NHS Under Fire Over Third-Party Handling Of Patient Data

NHS - Shutterstock: © RTimages

NHS data sharing initiatives cause upset again after two third parties take down files that indicate they shared public data in places they shouldn’t have

The NHS has yet again faced criticism for its handling of patient data, after two of its partners were accused of privacy blunders.

Both third parties have claimed they respected the law and people’s privacy in using the data, but they have both removed the related information from the public Internet.

NHS privacy problems

© Monika Wisniewska - Fotolia.comThe first case, and deemed the most serious, involved PA Consulting. It pushed out a report in which it said it had used Google BigQuery servers to analyse a Hospital Episode Statistics (HES) dataset it had purchased from the Health and Social Care Information Centre (HSCIC).

“The dataset does not contain information that can be linked to specific individuals and is held securely in the cloud in accordance with conditions specified and approved by HSCIC. Access to the dataset is tightly controlled and restricted to the small PA project team,” PA said in a statement.

The HSCIC added: “The NHS IC  had written confirmation from PA Consulting prior to the agreement being signed that no Google staff would be able to access the data; access continued to be restricted to the individuals named in the data sharing agreement.”

In the second case, mapping firm Earthware had created a map using data ostensibly taken from HSCIC, making it publicly viewable online – yet it appears the information was not genuine patient data.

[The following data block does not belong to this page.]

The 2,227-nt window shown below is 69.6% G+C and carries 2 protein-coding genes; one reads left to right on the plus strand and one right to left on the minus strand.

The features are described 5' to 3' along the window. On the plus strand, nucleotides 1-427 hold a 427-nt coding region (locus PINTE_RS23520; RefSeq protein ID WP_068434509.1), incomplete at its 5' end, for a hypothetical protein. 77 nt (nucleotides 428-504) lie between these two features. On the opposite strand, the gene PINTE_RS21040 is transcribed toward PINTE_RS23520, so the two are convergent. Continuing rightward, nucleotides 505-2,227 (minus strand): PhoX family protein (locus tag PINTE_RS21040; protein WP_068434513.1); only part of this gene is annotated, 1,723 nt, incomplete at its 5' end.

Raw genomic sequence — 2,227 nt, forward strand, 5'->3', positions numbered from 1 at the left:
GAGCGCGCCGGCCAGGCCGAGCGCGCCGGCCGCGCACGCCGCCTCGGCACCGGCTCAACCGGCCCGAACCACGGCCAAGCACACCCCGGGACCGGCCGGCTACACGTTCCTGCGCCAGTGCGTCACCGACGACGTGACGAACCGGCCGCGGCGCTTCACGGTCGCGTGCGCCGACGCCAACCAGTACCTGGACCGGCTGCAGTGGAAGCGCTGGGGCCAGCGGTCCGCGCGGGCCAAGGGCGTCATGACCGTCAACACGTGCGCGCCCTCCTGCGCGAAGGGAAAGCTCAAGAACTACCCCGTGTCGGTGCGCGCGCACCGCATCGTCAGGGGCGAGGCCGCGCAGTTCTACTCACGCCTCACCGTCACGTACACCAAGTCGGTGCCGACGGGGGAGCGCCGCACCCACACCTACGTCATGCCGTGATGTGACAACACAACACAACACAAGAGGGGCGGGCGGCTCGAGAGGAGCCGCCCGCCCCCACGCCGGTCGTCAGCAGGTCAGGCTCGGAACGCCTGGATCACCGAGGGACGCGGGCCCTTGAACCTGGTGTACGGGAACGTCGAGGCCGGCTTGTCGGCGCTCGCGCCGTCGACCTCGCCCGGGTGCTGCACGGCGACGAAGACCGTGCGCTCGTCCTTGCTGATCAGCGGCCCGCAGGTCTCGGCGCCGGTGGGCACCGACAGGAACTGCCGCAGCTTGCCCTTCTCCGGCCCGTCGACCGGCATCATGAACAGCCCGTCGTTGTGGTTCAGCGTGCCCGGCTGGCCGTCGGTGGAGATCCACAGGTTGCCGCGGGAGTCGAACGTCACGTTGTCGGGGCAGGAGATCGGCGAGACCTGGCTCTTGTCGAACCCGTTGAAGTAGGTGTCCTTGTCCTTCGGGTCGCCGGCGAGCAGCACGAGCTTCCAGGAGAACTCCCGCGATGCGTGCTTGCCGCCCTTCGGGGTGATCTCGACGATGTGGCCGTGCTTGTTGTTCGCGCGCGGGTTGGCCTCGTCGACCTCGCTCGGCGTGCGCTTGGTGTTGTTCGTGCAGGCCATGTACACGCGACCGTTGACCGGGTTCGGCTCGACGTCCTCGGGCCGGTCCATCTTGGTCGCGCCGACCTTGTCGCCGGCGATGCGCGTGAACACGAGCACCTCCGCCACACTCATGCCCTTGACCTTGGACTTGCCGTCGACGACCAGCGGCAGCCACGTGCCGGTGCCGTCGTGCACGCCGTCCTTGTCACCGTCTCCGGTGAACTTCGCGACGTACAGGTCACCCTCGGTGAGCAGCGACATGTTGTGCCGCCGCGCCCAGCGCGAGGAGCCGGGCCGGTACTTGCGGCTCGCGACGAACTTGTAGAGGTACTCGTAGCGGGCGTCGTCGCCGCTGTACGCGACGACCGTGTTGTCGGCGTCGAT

“The map displayed mock data held by a third party who provided this data to Earthware via a web API,” Earthware said in a statement. “We do not hold nor have we ever held HES data on our servers… No patient identifiable data was ever displayed on the map.

“Earthware are confident that we have not breached any legal or regulatory rules regarding the licencing or publication of HES data.”

Despite the assurances over protection of patients’ identities, the reports will do nothing to assuage those angry at the government’s handling of Care.data, which will see people’s medical information made accessible to research organisations and healthcare professionals. The project has already been delayed after it emerged citizens may not have been properly informed of their rights to opt out.

The Information Commissioner’s Office (ICO) has also come under fire for not responding adequately to concerns over medical data privacy.

Phil Booth, coordinator of medConfidential, warned that 47 million people may have had their hospital history in targeted ads on Twitter and Facebook, as HES data can be used for this purpose. He called on the information commissioner Christopher Graham to reopen a public consultation on health data usage.

“We have an information commissioner struggling with Microsoft Encarta in a Wikipedia world,” Booth said.

“We call on the information commissioner to reopen the consultation, to give the public a chance to comment now people are beginning to get the picture of how their data has been used.”

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